Since the introduction of the first personal computer, we have ushered into the “digital age.” Technology has transformed virtually every aspect of our daily lives, and this phenomenon has been no different in the digital printing arena. Digital printing technology is pushing the envelope when it comes to what we can print on and how to do so more efficiently.
If you currently are in the apparel decoration industry (or contemplating a move toward it), you probably have an interest in the concept of digital printing, as it offers multiple options for easily bringing full-color printed apparel production into any shop. Digital decorating also is an ideal solution for small runs and on-demand printing, as the setup and production is quick and simple.
This brings us to another important point: the effect of garment color on image color. Without a doubt, the best garment color for any printing of any kind is white. As soon as you move into anything else, the image color may be degraded. Thus, there are challenges to printing on colored garments, especially dark ones. In DTG printing, one solution is to use a chemically engineered ink called, quite simply, “white ink.”
What’s White ink?
Part of the challenge of working with white ink is that it has titanium dioxide in it. It’s a unique pigment that, for years, has been used to create white inks of all sorts. In other words, it makes your white ink even whiter. To create the ink, we suspend this metal compound in water, and over time, it settles due to gravity.
When the ink settles, it has the potential for damage to the ink lines, dampers, capping station, and print head. So, to prevent that, you’ll need to agitate a cartridge, bottle, or utilize an auto-circulating system of some sort.
If your printer doesn’t circulate white ink for you, then you will need to make sure the ink stays in the solution by performing regular maintenance.
What’s the Function of the White Ink?
It has two functions in garment printing. One is a base coat for images on colored garments and the other is in the re-creation of the color white on colored garments.
Digital colors are combining different percentages of base colors (mixing). Unfortunately, the color white cannot be produced through any combination of colors; thus, white ink has to be engineered as a separate, stand-alone ink.
Because there is not a recipe for the color white, graphics programs typically leave any white areas in a design “open” under the assumption that they will be applied to a white surface. In that situation, the background color fills in the open area and creates the needed white. But if the same image was applied to a blue shirt, the supposed white areas would now be blue, which may not be ideal. With a white ink system, a command is sent to the printer telling it to apply the white ink (from an independent cartridge) when required, thus making it possible to print the color white.
The second aspect of white ink is the creation of base coats. With digital printing, you are applying a thin coating of ink or dye — meaning the colors of the ink will be intertwined with the colors of the fibers, which may affect the image color. To counter this effect, you can apply a base layer of white ink, which blocks out the background color, such that the image is actually being applied to a white background instead of directly against the color of the garment. The process sounds easy enough, but there is a lot more to this.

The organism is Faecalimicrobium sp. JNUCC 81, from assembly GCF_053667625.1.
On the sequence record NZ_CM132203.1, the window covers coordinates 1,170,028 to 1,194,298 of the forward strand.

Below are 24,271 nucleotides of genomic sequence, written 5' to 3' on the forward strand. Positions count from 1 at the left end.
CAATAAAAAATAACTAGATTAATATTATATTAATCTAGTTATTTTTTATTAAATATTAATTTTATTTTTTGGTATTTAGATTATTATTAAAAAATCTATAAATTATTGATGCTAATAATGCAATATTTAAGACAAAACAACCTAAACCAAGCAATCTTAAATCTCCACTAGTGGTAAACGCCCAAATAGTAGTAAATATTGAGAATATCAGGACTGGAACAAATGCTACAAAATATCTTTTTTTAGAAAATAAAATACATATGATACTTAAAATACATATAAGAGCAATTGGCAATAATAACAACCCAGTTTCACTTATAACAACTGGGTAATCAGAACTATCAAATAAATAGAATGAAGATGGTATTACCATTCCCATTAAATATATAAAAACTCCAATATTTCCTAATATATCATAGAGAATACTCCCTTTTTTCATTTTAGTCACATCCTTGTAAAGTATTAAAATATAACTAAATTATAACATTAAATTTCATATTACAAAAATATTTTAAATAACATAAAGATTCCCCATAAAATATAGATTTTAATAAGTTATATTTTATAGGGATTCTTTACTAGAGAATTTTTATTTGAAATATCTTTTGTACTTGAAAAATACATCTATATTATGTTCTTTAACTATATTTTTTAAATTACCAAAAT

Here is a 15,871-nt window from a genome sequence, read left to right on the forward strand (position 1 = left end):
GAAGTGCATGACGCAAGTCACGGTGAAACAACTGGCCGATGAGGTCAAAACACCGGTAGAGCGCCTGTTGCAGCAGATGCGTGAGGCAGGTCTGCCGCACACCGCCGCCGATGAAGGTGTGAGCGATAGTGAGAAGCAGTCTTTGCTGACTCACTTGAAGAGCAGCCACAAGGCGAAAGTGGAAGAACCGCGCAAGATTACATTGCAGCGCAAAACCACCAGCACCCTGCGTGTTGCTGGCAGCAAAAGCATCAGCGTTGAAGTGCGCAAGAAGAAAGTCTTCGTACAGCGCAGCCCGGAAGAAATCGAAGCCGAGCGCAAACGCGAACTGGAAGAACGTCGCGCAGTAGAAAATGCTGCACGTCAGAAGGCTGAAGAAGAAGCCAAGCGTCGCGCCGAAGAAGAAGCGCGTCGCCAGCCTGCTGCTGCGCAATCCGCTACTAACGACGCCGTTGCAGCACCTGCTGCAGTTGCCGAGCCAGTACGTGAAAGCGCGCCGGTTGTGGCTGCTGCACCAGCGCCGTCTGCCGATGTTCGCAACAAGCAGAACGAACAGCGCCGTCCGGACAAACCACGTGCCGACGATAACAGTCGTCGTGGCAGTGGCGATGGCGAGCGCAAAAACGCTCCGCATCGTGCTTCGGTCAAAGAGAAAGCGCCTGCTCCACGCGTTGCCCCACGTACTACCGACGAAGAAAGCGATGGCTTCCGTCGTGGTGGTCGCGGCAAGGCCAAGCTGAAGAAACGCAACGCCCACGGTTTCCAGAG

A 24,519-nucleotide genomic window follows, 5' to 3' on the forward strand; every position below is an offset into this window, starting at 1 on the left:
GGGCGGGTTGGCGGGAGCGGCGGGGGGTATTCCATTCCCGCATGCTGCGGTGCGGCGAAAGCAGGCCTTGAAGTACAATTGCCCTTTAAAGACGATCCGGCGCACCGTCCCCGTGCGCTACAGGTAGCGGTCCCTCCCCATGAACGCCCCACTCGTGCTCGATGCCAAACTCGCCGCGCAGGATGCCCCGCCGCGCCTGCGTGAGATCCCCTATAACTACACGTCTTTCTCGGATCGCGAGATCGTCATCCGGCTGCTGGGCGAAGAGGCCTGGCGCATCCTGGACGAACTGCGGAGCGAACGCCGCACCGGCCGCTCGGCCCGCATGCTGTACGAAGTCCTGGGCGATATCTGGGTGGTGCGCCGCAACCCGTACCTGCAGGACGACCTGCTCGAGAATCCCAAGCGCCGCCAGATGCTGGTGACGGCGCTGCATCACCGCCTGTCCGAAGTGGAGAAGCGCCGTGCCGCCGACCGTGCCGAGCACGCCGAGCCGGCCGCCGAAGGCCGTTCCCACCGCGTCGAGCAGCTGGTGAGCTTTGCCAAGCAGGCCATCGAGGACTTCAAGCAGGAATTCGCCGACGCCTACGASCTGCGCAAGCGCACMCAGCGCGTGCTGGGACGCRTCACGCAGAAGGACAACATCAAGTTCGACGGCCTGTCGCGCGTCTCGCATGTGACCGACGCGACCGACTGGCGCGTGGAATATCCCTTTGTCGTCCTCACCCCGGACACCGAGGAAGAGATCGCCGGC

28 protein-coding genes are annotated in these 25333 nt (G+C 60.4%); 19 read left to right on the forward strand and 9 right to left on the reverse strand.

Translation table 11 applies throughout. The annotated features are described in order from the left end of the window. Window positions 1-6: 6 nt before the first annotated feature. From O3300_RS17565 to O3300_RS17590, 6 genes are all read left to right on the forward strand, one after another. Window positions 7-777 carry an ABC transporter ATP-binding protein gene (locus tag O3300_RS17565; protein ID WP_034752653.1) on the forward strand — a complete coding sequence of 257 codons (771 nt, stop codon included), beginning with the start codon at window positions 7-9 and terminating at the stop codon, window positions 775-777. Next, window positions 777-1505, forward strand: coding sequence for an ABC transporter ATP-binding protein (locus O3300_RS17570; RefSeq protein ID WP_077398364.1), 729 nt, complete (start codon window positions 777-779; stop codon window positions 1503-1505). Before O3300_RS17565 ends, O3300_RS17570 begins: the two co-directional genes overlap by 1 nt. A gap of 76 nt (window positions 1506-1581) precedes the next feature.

How to Correctly Use it?
White ink has to be thick enough to create a decent base, yet thin enough to get through the inkjet nozzle. In addition, it has to cure quickly so that other inks can be applied on top of it without any quality issues. Chemically, it must start “drying” as soon it hits the surface of the garment.
This is accomplished by a two-pronged approach. The first is that the white ink itself must be engineered to cure quickly. The second is that a secondary chemical called a pre-treatment typically is added to the surface of the shirt before printing. When the white ink contacts the pre-treatment, the curing time is accelerated such that the production proceeds uninterrupted. This means there’s no need to stop and wait for drying to occur.
Early white ink systems developed a reputation for clogging and drying out in the print heads, which led to expensive repairs. New advances in technology have greatly improved the process and — for the most part — if you fully understand how your system works and follow the instructions provided by the manufacturer, you shouldn’t experience significant problems.
In reality, white ink is not needed on every job; thus, not all DTG printers offer it. But before you insist on having white ink capabilities, make sure you balance your desire against your need. White ink does present challenges, one of which is the artwork that has to be prepared differently to accommodate white ink. So know what you are getting into, especially since it typically raises the price tag in addition to the level of production complexity.
What about the ink for sublimation? It’s not available. There are some alternative methods, such as allover sublimation where you apply an image that completely covers the surface of a shirt. You start with a white shirt and then recolor it while adding graphics all in one step (per side). It requires a wide-format printer and heat press but is gaining in popularity for creating retail-inspired looks for a multitude of market niches.